Wednesday, August 13, 2008
Sex Speaks: True and False Prophets — Part 4 of 6
By Christopher West
July 25th marks the fortieth anniversary of Humanae Vitae, Pope Paul VI’s famous re-affirmation of the Church’s constant teaching on contraception. In commemoration, we continue our reflections on this critical issue.
I ended my last column by asking: How healthy would a marriage be if spouses were regularly unfaithful to their wedding vows? On the other hand, how healthy would a marriage be if spouses regularly renewed their vows with an ever increasing commitment to them? Then I stated, if you’d prefer the latter type of marriage, you have just accepted the teaching of Humanae Vitae.
This is what is at stake: fidelity to the wedding vows; fidelity to love. At the altar, the priest or deacon asks the couple: “Have you come here freely and without reservation to give yourselves to each other in marriage? Do you promise to be faithful until death? Do you promise to receive children lovingly from God?” The bride and groom each say “yes.”
In turn, spouses are meant to express this same “yes” with the “language of their bodies” whenever they become one flesh. Sexual intercourse, then, is where the words of the wedding vows become flesh. Or, at least, it’s meant to be.
Everything the Church teaches about sex begins to make sense when viewed through this lens. The Church’s teaching is not a prudish list of prohibitions. It’s a call to embrace our own “greatness,” our own God-given dignity. It’s a call to live the love we so ardently desire. It’s a call to embrace divine love and share it with one’s spouse bodily.
John Paul II goes so far as to describe the body and sexual union as “prophetic.” A prophet is someone who speaks for God, who proclaims his mystery of love. This is what the marital embrace is meant to proclaim. But, as the Pope adds, we must be careful to distinguish true and false prophets (see TOB 106:4). If we can speak the truth with our bodies, we can also speak lies.
As a sacrament, marriage not only signifies God’s life and love, it really participates in God’s life and love. However, for sacraments to convey God’s life and love, the physical sign must accurately signify the spiritual reality. For example, through the physical sign of cleansing with water, baptism truly brings about a spiritual cleansing from sin. But if you were to baptize someone with mud or tar, no spiritual cleansing would take place because the physical sign is now one of making dirty. This would actually be a counter-sign or an “anti-sacrament.”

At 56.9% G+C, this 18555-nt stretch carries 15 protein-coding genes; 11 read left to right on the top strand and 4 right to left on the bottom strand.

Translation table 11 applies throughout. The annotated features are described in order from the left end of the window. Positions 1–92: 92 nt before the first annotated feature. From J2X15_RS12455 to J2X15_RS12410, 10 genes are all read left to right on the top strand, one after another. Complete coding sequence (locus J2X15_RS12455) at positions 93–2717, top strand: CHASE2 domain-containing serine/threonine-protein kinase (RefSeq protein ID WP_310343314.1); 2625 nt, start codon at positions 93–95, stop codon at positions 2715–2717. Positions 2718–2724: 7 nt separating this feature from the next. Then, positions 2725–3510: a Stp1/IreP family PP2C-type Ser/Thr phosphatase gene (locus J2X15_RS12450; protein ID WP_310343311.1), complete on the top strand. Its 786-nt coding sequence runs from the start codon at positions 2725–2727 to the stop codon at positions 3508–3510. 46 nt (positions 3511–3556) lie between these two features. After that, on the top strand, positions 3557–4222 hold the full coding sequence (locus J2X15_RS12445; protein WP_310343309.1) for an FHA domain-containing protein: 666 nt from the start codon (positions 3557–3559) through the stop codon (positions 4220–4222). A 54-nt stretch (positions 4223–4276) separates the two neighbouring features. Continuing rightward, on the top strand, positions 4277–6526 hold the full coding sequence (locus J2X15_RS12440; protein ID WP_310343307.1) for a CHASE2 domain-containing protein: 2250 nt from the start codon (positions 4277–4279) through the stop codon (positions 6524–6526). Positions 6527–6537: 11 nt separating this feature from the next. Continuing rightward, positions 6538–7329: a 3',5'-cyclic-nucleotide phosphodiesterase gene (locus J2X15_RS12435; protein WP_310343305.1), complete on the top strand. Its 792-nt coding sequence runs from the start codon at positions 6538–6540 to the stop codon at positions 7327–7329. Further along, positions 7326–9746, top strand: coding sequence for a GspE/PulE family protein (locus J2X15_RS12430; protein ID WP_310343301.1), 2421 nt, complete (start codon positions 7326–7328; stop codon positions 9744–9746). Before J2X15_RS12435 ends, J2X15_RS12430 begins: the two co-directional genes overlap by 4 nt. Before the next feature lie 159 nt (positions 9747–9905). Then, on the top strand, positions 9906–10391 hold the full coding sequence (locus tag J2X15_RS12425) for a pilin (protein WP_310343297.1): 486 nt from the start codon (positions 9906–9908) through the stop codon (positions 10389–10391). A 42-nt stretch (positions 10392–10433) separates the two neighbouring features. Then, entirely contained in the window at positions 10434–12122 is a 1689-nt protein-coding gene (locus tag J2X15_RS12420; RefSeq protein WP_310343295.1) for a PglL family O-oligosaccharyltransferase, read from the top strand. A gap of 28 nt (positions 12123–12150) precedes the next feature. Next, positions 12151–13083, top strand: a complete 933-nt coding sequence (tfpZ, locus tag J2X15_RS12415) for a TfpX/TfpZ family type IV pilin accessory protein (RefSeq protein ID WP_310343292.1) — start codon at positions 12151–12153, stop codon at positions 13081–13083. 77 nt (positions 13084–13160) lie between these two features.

All of married life is meant to be a sign of God’s life and love. But nowhere do spouses signify this more profoundly than when they become “one flesh.” Here, like no other moment in married life, spouses are called to participate in God’s life and love. But this will only happen if their sexual union accurately signifies God’s love. Therefore, as John Paul II concludes, we can speak of moral good and evil in the sexual relationship based on whether the couple gives to their union “the character of a truthful sign” (TOB 37:6).
Insert contraception into the language of the body and (knowingly or unknowingly) the couple engages in a counter-sign of God’s mystery, a kind of “anti-sacrament.” Rather than proclaiming, “God is life-giving love,” the language of contracepted intercourse says, “God is not life-giving love.” In this way spouses (knowingly or unknowingly) become “false prophets.” They blaspheme. Their bodies still proclaim theology, but not Christian theology; not a theology of the God who reveals himself as Father, as Son, and as Holy Spirit. Contracepted sex, whether we realize this or not, attacks our creation in the image of the Trinity at its roots. From this perspective we can see that contraception is actually a sly betrayal of the deepest truth of our humanity.
The language of the body has “clear-cut meanings” all of which are “programmed,” John Paul II observes, in the vows. For example, to “the question: ‘Are you ready to accept children lovingly from God …?’ the man and the woman answer, ‘Yes’” (TOB 105:6, 106:3). If spouses say “yes” at the altar, but then render their union sterile, wouldn’t they be lying with their bodies? Wouldn’t they be speaking against their vows?
Why, then, does the Church accept the practice of natural family planning? We’ll see in the next column.